You should receive your first SU payment two months after you start your job.
Applications can be submitted from 1 February to 15 March, until 12 am, if you wish to start studying during the winter term, and until 10 October if you are applying to start in the summer term.
Undergraduate studies are divided into two stages:
First of all, students gain an AP degree which takes 2-2.5 years.
Once this has been achieved, they can carry on and do a Top-Up Bachelor degree course which lasts from 18 months to two years and is normally a simple continuation of the AP degree, although a number of universities allow Polish students to apply after they have finished two years of their degree course.
Is the Polish matura an important element of the application process?
Danish universities accept the Polish matura, but they pay more attention to the number of hours you have spent at school studying the subject you are interested in applying to do at university.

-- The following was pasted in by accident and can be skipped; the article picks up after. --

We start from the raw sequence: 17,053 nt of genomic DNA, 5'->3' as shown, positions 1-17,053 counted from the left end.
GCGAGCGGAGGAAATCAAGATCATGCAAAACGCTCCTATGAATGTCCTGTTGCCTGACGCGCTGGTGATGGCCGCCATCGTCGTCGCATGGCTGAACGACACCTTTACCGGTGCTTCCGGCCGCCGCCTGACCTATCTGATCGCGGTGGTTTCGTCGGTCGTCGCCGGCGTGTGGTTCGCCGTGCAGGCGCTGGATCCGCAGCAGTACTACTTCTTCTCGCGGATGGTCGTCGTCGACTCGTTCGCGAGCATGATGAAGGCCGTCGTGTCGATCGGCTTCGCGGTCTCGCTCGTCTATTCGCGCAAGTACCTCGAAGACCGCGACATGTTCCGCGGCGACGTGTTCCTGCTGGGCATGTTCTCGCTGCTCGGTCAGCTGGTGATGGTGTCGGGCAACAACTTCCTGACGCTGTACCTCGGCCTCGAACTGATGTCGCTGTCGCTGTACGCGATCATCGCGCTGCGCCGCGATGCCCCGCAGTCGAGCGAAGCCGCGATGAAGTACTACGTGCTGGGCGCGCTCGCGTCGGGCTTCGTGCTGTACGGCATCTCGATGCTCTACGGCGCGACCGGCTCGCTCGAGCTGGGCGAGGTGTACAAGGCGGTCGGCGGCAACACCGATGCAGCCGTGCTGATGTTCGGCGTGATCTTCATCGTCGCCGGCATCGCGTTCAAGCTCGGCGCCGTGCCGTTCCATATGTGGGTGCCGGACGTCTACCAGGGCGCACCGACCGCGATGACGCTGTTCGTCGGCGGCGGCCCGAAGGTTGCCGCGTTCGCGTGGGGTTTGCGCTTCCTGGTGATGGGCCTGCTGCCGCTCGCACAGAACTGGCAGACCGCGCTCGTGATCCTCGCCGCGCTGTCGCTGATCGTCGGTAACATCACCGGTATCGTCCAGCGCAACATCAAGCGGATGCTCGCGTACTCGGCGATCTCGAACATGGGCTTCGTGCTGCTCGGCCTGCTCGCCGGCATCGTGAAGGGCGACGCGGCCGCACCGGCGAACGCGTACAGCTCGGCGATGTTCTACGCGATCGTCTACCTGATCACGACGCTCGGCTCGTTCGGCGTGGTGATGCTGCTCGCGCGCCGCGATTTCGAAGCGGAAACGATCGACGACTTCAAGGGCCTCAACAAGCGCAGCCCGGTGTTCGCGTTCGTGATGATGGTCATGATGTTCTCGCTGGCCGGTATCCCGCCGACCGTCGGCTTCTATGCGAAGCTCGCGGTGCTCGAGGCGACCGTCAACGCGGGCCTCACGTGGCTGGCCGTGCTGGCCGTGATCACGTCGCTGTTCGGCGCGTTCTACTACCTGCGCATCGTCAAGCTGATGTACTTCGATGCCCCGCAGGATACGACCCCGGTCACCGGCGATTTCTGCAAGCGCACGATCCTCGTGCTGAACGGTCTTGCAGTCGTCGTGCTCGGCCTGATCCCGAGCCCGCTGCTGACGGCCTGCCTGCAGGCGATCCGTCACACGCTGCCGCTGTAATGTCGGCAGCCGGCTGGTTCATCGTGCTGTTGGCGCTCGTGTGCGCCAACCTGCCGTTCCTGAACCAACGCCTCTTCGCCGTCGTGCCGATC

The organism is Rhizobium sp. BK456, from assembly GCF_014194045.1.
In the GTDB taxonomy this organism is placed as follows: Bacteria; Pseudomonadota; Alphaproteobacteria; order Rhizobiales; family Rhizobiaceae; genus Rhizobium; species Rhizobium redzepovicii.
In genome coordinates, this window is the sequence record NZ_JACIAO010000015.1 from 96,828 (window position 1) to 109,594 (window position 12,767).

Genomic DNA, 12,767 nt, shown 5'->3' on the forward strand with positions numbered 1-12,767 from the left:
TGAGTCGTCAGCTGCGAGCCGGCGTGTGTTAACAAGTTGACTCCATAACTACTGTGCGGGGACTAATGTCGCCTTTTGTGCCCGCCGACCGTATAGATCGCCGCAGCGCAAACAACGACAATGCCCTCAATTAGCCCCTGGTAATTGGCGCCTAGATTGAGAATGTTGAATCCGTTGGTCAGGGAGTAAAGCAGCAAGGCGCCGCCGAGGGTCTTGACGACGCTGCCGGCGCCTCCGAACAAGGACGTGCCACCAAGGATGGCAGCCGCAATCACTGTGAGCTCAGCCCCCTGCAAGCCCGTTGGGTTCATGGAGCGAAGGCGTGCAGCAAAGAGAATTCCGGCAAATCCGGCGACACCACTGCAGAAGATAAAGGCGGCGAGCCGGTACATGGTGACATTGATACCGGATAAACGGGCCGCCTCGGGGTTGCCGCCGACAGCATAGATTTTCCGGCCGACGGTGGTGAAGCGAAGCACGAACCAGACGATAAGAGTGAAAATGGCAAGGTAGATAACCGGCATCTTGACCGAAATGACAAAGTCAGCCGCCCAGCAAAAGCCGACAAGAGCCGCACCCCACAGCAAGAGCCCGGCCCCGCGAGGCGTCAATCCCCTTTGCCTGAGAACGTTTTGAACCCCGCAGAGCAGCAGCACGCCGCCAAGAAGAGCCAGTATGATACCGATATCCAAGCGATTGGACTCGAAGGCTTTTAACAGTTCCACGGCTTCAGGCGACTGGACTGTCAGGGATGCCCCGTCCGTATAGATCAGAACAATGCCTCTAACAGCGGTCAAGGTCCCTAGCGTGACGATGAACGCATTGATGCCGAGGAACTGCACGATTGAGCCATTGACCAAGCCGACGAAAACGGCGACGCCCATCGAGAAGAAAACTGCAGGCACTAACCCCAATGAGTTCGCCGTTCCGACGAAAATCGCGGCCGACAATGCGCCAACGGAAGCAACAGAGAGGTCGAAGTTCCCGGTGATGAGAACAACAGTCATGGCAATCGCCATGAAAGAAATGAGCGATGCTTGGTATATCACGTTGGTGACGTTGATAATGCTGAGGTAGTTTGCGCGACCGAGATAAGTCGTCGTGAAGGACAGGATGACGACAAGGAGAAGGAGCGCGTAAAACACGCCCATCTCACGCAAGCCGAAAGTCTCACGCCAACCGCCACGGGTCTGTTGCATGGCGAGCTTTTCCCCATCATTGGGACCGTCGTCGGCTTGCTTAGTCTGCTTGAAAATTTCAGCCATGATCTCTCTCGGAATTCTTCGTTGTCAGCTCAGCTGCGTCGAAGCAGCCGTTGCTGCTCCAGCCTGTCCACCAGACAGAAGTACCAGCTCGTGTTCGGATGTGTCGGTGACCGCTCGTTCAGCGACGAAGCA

You can apply to a maximum of eight courses/universities.
Yes, you have to pass an entry exam to establish your knowledge of English, but this can be done online, or in Elab’s offices.
You will not pay a fee. The service is free.
You cannot study medicine in English.
Higher education is free in Denmark.
The cost of living is substantially higher in Denmark than in Poland, but you must remember that Danish wages are also much higher.
The average hourly rate for a job in a restaurant, retail sales or cleaning is 110 DKK, although it may take you months to find work.
It would be in your best interests to make sure that you have parental financial support when you first arrive in Denmark – to the tune of 3000 zł, for example – to help you through the first few weeks or months.